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Chapter 14

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McMaster University
Rita Cossa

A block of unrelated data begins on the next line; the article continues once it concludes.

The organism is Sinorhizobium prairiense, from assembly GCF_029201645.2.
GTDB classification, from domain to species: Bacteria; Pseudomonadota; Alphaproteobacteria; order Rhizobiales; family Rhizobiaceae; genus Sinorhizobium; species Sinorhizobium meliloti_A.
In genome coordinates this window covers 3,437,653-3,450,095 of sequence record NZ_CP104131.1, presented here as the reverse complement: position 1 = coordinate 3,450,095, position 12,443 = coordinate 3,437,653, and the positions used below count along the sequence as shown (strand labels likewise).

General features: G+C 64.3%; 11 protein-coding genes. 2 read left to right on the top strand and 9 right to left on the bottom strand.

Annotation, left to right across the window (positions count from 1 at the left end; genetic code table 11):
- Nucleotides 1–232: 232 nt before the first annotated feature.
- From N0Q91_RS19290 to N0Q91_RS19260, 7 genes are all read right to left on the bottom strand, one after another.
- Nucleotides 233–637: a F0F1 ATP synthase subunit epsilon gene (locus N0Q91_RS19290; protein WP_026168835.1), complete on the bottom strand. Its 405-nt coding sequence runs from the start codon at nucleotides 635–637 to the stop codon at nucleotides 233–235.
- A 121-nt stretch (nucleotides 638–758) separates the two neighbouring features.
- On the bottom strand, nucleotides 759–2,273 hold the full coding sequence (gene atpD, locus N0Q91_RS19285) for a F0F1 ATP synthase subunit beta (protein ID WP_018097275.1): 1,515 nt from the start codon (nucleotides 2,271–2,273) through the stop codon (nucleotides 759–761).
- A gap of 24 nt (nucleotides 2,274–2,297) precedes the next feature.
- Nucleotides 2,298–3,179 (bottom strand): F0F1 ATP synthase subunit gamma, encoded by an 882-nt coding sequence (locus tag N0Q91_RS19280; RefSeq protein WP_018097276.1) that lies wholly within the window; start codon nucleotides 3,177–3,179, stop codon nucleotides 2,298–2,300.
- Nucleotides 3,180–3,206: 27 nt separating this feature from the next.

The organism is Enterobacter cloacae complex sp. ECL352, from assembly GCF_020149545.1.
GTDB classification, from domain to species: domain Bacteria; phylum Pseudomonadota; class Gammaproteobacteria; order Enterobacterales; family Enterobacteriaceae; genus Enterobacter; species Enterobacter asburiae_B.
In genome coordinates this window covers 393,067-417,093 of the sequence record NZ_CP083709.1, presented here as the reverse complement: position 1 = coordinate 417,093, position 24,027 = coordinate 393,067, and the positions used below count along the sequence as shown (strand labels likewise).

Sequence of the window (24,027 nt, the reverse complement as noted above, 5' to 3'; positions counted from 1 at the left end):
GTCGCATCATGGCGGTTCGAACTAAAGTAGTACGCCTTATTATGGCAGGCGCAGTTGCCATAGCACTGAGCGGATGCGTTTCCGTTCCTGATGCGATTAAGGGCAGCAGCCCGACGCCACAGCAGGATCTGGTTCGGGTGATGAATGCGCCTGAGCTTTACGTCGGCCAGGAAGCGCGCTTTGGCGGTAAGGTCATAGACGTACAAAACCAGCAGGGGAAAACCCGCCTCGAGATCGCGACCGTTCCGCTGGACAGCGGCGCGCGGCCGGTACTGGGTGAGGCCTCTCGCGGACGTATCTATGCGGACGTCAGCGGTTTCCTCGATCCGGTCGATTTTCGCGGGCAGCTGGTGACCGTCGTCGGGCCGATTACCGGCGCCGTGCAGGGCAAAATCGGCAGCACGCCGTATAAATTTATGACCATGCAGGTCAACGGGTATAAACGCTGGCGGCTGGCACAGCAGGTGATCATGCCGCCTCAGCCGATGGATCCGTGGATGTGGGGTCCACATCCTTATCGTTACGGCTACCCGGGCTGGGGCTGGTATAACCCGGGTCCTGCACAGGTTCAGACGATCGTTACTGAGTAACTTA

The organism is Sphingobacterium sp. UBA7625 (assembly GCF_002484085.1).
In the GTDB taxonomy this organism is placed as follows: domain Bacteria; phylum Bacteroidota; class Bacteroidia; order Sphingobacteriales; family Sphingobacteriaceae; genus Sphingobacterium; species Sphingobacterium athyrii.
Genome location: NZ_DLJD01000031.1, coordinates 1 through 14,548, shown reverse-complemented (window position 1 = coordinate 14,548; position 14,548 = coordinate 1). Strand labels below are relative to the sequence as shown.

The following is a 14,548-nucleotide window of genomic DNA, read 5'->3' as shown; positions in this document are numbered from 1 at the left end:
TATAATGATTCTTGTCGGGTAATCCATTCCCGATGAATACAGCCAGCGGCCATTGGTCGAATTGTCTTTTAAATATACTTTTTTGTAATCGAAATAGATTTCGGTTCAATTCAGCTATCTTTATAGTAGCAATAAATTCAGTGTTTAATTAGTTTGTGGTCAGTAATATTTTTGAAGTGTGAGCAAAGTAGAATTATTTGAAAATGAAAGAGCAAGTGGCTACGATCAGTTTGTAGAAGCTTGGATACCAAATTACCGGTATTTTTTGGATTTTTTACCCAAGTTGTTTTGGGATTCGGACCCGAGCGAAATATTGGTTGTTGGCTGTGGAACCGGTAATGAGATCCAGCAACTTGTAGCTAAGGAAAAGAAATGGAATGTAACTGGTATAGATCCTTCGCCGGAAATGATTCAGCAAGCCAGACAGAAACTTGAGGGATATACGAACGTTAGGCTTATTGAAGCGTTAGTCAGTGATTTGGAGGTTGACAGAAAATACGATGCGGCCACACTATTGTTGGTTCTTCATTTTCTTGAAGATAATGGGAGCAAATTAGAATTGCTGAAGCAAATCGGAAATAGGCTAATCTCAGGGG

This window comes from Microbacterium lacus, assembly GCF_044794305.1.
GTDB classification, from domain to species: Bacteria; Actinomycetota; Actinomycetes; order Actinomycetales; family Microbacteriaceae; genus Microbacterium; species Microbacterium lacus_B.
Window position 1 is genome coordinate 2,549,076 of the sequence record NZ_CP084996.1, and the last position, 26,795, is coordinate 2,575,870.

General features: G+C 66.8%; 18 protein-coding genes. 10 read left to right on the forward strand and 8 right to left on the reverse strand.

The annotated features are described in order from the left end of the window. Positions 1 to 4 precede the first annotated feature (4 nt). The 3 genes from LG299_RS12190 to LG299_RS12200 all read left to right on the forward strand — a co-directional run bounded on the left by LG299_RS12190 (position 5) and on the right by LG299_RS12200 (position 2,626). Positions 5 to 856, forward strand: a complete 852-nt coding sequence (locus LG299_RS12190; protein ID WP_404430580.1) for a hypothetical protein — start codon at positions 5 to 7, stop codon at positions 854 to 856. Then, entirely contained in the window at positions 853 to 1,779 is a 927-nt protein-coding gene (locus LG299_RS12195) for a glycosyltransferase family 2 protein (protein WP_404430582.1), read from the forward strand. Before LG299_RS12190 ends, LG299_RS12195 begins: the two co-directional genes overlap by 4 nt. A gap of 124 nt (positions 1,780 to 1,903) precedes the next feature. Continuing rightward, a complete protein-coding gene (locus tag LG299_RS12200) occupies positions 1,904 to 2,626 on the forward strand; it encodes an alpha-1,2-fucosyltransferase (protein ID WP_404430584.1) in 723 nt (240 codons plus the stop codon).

Chapter 14 Finance - The function in a business that acquires funds for the firm and manages those funds within the firm - Activities include preparing budgets, doing cash flow analysis, and planning for the expenditure of funds on assets Financial management - The job of managing a firm’s resources so it can meet its goals and objectives Financial managers - Managers who make recommendations to top executives regarding strategies for improving the financial strength of a firm Common ways a firm fail financially: 1. Undercaptialization (lacking funds to start and run the business) 2. Poor control over cash flow 3. Inadequate expense control Financial planning is a key responsibility of the financial manager in a business. It involves three steps: 1. Forecasting both short-term and long-term financial needs 2. Developing budgets to meet those needs 3. Establishing financial control to see how well the company is doing what it set out to do Short-term forecast - Forecast that predicts revenues, costs, and expenses for a period of one year or less Cash flow forecast - Forecast that predicts the cash inflows and outflows in future periods, usually months or quarters - Estimates the firm’s projected sales for a particular period Long-term forecast - Forecast that predicts revenues, costs, and expenses for a period longer than one year, and sometimes as far as five or ten years into the future Budget - A financial plan that sets forth management’s expectations, and, on the basis of those expectations, allocates the use of specific resources throughout the firm - The key financial statements – the balance sheet, income statement, and the cash flow statement –form the basis for the budgeting process - A budget becomes the primary guide for the firm’s financial operations and financial needs - There are usually several types of budgets established in a firm’s financial plan: 1. An operating budget  the budget that ties together all of a firm’s other budgets  the projection of dollar allocations to various costs and expenses needed to run or operate the business, given the projected revenues  most firms will prepare an operating budget on a monthly basis for the next 12 months 2. A capital budget  A budget that highlights a firm’s spending plans for major asset purchases that often require large sums of money  Concerns itself with the purchase of such assets as property, buildings, and equipment 3. A cash budget  A budget that estimates a firm’s projected cash inflows and outflows that the firm can use to plan for any cash shortages or surpluses during a given period Financial control - A process in which a firm periodically compares its actual revenues, costs, and expenses with its projected ones - Provide feedback to help reveal which accounts, which departments, and which people are varying from the financial plans In all organizaitons, there are certain needs for which funds must be available. Key areas include: • Managing day-to-day needs of the business o The challenge of sound financial management is to see that funds are available to meet these daily cash needs o Money has what is called a time value • Controlling credit operations o Financial managers know that making credit available helps keep current customers happy and attracts new customers o The major problem with selling on credit is that a large percentage of a non- retailer’s business assets could be tied up in its credit accounts (accounts receivable) • Acquiring needed inventory o Innovations such as just-in-time inventory help reduce the amount of funds a firm must tie up in inventory • Making capital expenditures o Capital expenditures  Major investments in either tangible long-term assets or intangible assets Debt financing - Funds raised through various forms of borrowing that must be repaid Equity financing - Funds raised from operations within the firm or through the sale of ownership in the firm Short-term financing - Borrowed funds that are needed for one year or less Long-term financing - Borrowed funds that are needed for a period longer than one year Trade credit - The practice of buying goods and services now and paying for them later Promissory note - A written contract with a promise to pay - Can be sold by the supplier to a bank at a discount If an entrepreneur does decide to ask family or friends for financial assistance, it’s important that both parties 1. Agree on specific loan terms 2. Put the agreement in writing 3. Arrange for repayment in the same way they would for a bank loan Secured loan - A loan backed by something valuable, such as property - If the borrower fails to pay the loan, the lender may take possession of the collateral Unsecured loan - A loan that’s not backed by any specific assets - Loan is not backed by any assets - Given to highly regarded customers Line of credit - A given amount of unsecured funds a bank will lend to a business - The purpose is to speed the borrowing process so that a firm does not have to go through the process of applying for a new loan every time it needs funds Revolving credit agreement - A line of credit that is guaranteed by the bank Commercial finance companies - Organizations that make short-term loans to borrowers who offer tangible assets as collateral Factoring - The process of selling accounts receivable for cash Commercial paper - Unsecured promissory notes of $100,000 and up that mature in 365 days or less - States a fixed amount that the business agrees to repay to the lender on a specific date - Only financially stable firms are able to sell commercial paper Credit cards provide a readily available line of credit to a business that can save time and the likely embarrassment of being rejected for a bank loan. Credit cards are an expensive way to borrow money and are probably best used as a last resort. In setting long-term financing objectives, financial managers generally ask three major questions: 1. What are the organization’s long-term goals and objectives? 2. What are the financial requirements needed to achieve these long-term goals and objectives? 3. What sources of long-term capital are available, and which will best fit our needs? Long-term funding comes from two major types of financing: Debt financing and equity financing Debt Financing - Involves borrowing money that the company has a legal obligation to repay - Firms can borrow funds by either getting a loan from a lending institution or issuing bonds Term-loan agreement - A promissory note that requires the borrower to repay the loan in specified instalments - A major advantage of a business using this type of financing is that intere